Undergraduate Pilot Training – When an Airplane Says, “I Quit.”

In the three-dimensional world of flight, the word “normal” (conforming to a standard; usual, typical, or expected) is defined in relation to both procedures (a series of actions conducted in a certain order or manner) and maneuvers (a movement or series of moves requiring skill and care).

Procedures other than normal are either abnormal (deviating from what is normal or usual, typically in a way that is undesirable or worrying), or emergency (a serious, unexpected, and often dangerous situation requiring immediate action).

For civilian pilots and aircraft, the Federal Aviation Administration (FAA) labels flight maneuvers other than normal as “aerobatic,” and defines them as intentional maneuvers involving abrupt change in attitude, an abnormal attitude, or acceleration not necessary for normal flight.

This definition doesn’t tell us much, however, unless we first define what constitutes normal flight. The FAA doesn’t do that specifically, except to say that unless each occupant of the aircraft is wearing a parachute (if that were normal. far fewer people would fly in airplanes!), the pilot may not execute any intentional maneuver that exceeds a bank angle of 60 degrees or a nose-up or nose-down attitude of 30 degrees. Other than specific training in spin prevention and recovery, which is required to obtain a private pilot’s license, I’d had no training in maneuvers that exceeded the FAA’s normal flight parameters prior to entering USAF Undergraduate Pilot Training,

That quickly changed as I worked my way through the “Contact” Phase of the UPT T-37 syllabus. Although many of the learning objectives from civilian training were repeated, including steep turns, slow flight, no-flap landings, stalls (straight ahead and turning), and spins, they frequently involved more extreme flight attitudes, higher G forces, and more aggressive flight control and throttle movements. I’ll use stall training as an example.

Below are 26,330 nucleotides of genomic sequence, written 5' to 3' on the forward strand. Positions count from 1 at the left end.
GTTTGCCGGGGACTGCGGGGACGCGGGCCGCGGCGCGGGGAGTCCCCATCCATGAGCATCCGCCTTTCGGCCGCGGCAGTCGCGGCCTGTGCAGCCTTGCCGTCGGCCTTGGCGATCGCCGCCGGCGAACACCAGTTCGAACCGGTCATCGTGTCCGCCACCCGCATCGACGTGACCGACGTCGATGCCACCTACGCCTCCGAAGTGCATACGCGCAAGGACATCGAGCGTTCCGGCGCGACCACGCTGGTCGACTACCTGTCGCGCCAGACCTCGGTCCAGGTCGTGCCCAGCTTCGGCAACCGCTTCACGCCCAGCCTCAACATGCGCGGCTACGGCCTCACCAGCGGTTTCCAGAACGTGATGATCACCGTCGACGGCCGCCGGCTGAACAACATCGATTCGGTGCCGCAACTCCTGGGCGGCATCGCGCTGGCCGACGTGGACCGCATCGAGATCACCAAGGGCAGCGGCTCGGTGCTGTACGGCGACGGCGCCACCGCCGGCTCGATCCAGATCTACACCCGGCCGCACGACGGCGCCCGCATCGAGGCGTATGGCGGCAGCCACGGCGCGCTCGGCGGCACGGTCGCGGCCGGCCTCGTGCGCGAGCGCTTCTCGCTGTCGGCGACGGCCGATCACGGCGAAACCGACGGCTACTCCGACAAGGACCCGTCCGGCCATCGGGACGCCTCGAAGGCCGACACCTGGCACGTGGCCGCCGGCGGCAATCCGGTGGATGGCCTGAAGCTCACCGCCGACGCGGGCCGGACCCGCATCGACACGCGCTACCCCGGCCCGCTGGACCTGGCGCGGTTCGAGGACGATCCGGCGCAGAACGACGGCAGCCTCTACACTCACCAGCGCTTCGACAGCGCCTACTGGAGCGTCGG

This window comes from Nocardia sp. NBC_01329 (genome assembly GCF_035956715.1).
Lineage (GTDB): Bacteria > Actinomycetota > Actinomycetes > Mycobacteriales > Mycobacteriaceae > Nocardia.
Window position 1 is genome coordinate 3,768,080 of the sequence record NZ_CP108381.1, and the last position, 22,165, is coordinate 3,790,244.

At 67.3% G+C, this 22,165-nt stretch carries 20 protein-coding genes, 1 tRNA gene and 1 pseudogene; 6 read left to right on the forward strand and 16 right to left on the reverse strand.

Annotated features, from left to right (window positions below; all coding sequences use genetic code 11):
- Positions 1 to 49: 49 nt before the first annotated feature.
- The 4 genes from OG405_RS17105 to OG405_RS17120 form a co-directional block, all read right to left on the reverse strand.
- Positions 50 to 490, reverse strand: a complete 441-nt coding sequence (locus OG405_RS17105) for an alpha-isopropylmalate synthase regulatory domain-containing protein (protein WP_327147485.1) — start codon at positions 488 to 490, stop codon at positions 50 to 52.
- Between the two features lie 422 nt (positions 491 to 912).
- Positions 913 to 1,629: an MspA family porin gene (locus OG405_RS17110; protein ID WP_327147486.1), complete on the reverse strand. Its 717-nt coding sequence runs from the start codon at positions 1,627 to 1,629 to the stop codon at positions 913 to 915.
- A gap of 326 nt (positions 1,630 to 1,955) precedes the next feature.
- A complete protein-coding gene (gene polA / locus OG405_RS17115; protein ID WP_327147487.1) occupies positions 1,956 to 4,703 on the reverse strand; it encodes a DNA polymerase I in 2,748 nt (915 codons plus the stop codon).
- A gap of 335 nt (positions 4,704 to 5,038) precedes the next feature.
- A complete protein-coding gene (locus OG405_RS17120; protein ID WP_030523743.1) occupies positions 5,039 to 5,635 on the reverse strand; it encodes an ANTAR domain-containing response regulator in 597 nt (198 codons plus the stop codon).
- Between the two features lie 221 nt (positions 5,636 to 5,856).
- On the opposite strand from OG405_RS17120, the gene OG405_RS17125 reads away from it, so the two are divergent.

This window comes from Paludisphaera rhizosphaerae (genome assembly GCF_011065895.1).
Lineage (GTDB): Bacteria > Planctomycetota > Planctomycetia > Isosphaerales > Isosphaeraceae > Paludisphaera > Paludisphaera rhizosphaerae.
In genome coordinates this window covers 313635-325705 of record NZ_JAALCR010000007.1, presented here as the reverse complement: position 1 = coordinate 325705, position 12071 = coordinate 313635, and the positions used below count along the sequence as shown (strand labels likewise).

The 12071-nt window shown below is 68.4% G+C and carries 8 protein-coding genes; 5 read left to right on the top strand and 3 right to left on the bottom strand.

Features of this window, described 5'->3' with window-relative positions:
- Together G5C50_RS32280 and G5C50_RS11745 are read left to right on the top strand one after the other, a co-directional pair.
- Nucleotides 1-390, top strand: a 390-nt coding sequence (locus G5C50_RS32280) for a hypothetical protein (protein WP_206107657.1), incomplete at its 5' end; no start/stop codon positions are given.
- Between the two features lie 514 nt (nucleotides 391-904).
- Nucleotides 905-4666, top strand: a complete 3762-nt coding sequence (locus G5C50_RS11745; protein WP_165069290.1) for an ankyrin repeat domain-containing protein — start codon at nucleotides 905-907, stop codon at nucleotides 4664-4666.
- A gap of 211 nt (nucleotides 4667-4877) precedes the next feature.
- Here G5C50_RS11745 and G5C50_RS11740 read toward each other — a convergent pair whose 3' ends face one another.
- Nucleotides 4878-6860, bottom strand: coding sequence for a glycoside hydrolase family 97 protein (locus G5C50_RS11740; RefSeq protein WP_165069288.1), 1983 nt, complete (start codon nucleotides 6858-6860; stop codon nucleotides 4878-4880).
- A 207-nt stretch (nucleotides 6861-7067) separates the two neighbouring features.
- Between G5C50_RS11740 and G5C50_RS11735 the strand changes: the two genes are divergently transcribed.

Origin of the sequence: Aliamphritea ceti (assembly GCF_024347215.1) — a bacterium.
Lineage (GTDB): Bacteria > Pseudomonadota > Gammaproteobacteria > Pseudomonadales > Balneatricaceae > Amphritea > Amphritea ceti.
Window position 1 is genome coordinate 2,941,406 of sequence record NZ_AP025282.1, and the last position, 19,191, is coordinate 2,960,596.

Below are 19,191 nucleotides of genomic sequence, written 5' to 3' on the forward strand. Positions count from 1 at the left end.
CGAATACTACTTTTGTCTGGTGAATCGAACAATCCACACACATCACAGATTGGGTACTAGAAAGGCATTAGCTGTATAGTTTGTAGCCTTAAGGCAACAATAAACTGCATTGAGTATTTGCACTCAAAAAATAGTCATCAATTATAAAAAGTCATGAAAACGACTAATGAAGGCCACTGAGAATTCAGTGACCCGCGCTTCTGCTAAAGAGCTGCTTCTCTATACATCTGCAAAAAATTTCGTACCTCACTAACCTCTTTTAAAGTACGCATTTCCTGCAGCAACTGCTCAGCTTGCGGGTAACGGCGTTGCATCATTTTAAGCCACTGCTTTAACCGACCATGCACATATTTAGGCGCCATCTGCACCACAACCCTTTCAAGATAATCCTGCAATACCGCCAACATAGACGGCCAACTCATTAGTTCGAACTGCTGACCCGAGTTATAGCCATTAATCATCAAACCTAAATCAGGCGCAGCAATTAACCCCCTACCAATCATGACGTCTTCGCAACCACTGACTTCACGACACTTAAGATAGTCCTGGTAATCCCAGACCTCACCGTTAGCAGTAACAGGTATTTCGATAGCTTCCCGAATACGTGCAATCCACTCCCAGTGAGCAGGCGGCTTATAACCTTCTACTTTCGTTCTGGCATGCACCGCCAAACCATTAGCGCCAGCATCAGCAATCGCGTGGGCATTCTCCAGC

An airplane stalls for only one reason: the wings exceed critical “angle of attack,” which is the angle between the “mean chord line” (a line drawn from the leading edge of the wing to the trailing edge) and the “relative wind.”

For the non-flyer, think of this as riding in a car with your arm extended out the window, hand level so the air flows smoothly over it. If you begin rotating your hand so the air begins hitting your palm, the buffeting you feel is analogous to the turbulence on the wings of an aircraft when the airflow strikes the underside of the wings rather than flowing smoothly over the top and bottom. The effects of this disturbed, “separated” airflow can be felt throughout the airplane, along with a “sloppy” feel to the flight controls and lateral instability (difficulty in controlling bank).